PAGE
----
Following legal action by the IMA, the High Court found an element of the EUSS to be unlawful. Specifically, it found that it is unlawful that citizens with pre-settled status would have lost their rights if they had not made a further application to the EUSS before it expired. This means it is not permitted for citizens’ pre-settled status to expire if they have not made a further application within five years of the date on which pre-settled status was granted.
The court also said that the right of permanent residence under the Withdrawal Agreement is acquired automatically, without the need for a further application, once the necessary conditions are met. You can read more about the background and key issues in the case on the IMA’s website.
The IMA has been engaging with the Home Office for several months to seek clarity about how it will ensure the judgment is fully implemented so that no one will see their pre-settled status expire if they have not made a further application for settled status.
The Home Office has now confirmed how it will ensure the judgment is implemented and has said that it will extend pre-settled status without an application. Citizens with pre-settled status who have not yet obtained settled status ahead of the date on which their pre-settled status is currently due to expire will have their status automatically extended by two years.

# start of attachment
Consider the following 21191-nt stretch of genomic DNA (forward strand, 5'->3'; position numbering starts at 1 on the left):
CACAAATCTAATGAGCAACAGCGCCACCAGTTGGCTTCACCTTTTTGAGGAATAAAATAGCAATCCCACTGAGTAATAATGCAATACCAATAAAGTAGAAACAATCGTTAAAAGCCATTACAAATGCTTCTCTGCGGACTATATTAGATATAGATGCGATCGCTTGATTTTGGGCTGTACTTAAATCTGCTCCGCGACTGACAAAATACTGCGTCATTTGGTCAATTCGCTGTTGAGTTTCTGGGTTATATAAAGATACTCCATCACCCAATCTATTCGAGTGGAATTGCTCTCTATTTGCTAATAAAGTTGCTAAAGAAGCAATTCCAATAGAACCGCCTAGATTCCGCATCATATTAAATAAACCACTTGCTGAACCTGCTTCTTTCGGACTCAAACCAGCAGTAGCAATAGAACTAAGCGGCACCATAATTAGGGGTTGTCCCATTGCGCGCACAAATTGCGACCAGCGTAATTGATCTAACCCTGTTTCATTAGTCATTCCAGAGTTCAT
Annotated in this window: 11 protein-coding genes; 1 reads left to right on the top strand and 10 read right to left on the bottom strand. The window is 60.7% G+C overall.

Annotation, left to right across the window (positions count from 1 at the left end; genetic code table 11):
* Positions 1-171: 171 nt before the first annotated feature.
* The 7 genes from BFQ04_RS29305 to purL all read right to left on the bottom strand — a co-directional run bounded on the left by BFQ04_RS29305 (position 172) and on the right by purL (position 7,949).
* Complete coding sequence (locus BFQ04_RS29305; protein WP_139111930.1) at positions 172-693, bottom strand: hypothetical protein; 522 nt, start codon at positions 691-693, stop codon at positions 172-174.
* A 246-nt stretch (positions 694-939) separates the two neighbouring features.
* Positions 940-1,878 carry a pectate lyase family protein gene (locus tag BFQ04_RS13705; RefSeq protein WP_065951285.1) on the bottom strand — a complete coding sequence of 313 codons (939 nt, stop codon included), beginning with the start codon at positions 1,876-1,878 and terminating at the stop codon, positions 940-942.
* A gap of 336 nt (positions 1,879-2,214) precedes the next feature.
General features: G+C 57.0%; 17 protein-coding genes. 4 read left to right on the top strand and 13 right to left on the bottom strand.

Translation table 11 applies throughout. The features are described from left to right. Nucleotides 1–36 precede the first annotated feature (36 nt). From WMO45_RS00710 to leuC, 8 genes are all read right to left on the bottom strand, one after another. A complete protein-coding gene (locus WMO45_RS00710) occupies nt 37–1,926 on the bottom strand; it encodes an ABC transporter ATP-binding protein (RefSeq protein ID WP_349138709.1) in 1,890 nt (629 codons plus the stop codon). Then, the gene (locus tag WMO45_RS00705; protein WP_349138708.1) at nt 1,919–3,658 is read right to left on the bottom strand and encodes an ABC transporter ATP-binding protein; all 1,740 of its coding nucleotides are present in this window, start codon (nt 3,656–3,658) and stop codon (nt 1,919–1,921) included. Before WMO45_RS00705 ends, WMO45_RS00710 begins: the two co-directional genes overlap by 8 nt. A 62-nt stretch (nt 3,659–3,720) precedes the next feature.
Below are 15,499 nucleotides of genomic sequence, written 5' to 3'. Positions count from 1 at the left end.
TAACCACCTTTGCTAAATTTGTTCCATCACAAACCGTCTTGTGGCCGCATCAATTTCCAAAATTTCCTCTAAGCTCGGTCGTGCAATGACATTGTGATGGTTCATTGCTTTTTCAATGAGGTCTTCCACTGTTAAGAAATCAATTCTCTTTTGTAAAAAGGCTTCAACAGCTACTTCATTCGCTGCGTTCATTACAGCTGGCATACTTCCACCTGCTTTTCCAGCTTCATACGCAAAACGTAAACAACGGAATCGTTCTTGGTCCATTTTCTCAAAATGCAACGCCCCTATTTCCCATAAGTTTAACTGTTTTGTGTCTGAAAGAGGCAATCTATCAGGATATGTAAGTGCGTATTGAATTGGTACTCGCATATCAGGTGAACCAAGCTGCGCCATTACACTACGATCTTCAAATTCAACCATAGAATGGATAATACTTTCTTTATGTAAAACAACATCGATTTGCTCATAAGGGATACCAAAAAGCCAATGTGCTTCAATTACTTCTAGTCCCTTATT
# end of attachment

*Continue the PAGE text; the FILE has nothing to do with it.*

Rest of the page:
This extension will be applied automatically to citizens’ digital status in all relevant cases and there will be no need for them to contact the Home Office in advance. Citizens will be notified once the extension has been applied.
While the IMA welcomes the high-level information that has now been provided, it is disappointed that, to date, the Home Office has not shared the necessary detail for the IMA to be satisfied about how the terms of the judgment will be implemented.
In particular, the IMA continues to request detail about how the automatic acquisition of the right of permanent residence will be reflected once the conditions have been met and how citizens will be able to prove that right.
Chief Executive of the IMA, Dr Kathryn Chamberlain said:
“When we brought this case, we wanted to make sure that no citizen unlawfully lost their right to reside in the UK, together with all associated rights.
“So, while we broadly welcome the commitment from the Home Office that no-one will lose their pre-settled status for failing to make a second application, we remain concerned about the lack of detail about how the plans will work in practice.
“This has made it difficult for us to offer any certainty to citizens with pre-settled status about how the judgment is going to affect them as we have not yet been able to properly assess the measures the Home Office is adopting.”
The IMA will now be speaking to the Home Office in relation to how the measures will be implemented and will provide further updates when this detail is received and assessed.
Anyone experiencing difficulties accessing their rights is encouraged to contact the IMA.